Don’t worry, South Africa, eventually you’ll get over the World Cup, like one gets over a short-lived but intense holiday love affair. We walked off the plane in Johannesburg into a giant airport full of FIFA signage, billboards screaming “WELCOME FANS!”, the national flags of every participating team…and no people, the World Cup having ended about two weeks before. There was something a bit sad about it, like someone waiting for party guests or a date that doesn’t turn up. I almost expected a tumbleweed to blow across the immigration hall.
Once it was confirmed that we hadn’t picked up yellow fever in Tanzania (ah, so all those vaccinations WERE worth my life savings!), we found Bob from Bob’s Bunkhouse waiting to drive us to the hostel we had booked. Bob’s is a great place to stay in Jo’burg- cheap, safe and cozy, as it’s basically of extension of Bob and his wife Joan’s house. We got settled, met Sebastiano from Milan (who would become a staple of our three weeks in South Africa) and passed out for a nap following our early start in Dar. We spent the afternoon doing supermarket-y, Internet-y sort of errands and in the evening I hit up the pub with Dan and Joe from Israel, in town for business.
Lovely guys and we had a great chat, but one topic of conversation stands out in particular: Dan rode a horse across Mongolia. By himself. For two months. Did you catch that? A HORSE. Mongolia. Now, on this journey I have heard some amazing travel stories that are worthy of the ‘Ooohs’ and ‘Aaaahs’ and ‘Wows!’ they elicit from listeners, but this one left me speechless. The trains and planes and buses I’ve been on suddenly seemed so ordinary, so 21st century! Oh yikes, I thought, should I be on a horse?!
Probably not, I thought the next morning as I got ready for a day trip to the Apartheid museum and the township of Soweto. For starters, my equestrian experience doesn’t extend much further than Michael Jackson in Egypt, so probably best we put that idea to bed. So back to Jo’burg… Bob had booked us a day tour with a great guide by the name of Jabu- an extremely jovial local guy who was keen to give us lots of history on the city and surrounding area. He drove us to the Apartheid Museum first which was, in a word, intense. It’s SUCH recent history, it’s difficult to grasp. I would later meet a South African girl, aged 23 or so, who clearly remembers the day her school was integrated to allow black students. Unreal.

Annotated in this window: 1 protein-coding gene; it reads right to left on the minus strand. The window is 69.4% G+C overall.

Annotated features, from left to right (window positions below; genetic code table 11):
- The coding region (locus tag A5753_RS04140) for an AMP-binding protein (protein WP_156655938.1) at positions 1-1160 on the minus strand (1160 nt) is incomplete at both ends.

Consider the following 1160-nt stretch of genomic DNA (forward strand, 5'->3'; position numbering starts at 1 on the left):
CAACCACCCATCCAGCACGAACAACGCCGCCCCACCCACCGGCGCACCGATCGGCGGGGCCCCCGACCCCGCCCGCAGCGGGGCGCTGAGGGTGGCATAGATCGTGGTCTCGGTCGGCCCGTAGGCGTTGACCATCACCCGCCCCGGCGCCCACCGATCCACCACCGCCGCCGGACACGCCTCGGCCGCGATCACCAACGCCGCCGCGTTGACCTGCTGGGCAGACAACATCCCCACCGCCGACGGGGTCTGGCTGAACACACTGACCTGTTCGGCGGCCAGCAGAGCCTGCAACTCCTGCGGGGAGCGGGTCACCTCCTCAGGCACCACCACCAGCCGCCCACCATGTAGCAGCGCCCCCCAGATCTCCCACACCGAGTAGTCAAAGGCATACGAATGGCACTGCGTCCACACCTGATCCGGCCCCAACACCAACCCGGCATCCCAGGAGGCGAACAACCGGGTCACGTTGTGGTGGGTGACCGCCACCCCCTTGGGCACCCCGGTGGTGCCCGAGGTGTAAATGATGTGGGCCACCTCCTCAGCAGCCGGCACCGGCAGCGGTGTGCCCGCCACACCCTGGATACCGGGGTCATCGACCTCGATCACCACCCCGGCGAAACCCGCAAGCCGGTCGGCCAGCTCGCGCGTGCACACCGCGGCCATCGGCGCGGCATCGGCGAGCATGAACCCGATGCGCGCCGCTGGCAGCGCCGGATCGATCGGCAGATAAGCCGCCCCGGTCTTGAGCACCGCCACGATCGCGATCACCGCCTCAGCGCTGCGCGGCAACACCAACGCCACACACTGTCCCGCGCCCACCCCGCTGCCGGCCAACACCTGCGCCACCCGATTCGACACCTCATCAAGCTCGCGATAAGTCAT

After the museum, Jabu took us to the township of Soweto (short for ‘Southwestern Township’) where we saw the Mandela family house, Winnie Mandela’s house and the Hector Pieterson Museum, built in remembrance of the events of June 16, 1976. Without writing a whole history lesson, the basics are that on that day, a peaceful student protest against the use of Afrikaans as the official teaching language went horribly wrong, resulting in the death of innocent 13-year-old Hector. It was again very intense and extremely interesting- I felt very educated by the end of the day!
Before heading back to the hostel, Jabu took us to the slum/shanty town area of Soweto where a local guide took us into the home of a resident- literally a corrugated metal structure with no electricity or water, housing 20 family members or something. It was a good eye-opener, especially given how recently apartheid existed in the country, as I mentioned.
The evening was uneventful as we ate supermarket supper, watched telly and packed up for our first trip on the Baz Bus, which is where the fun REALLY begins…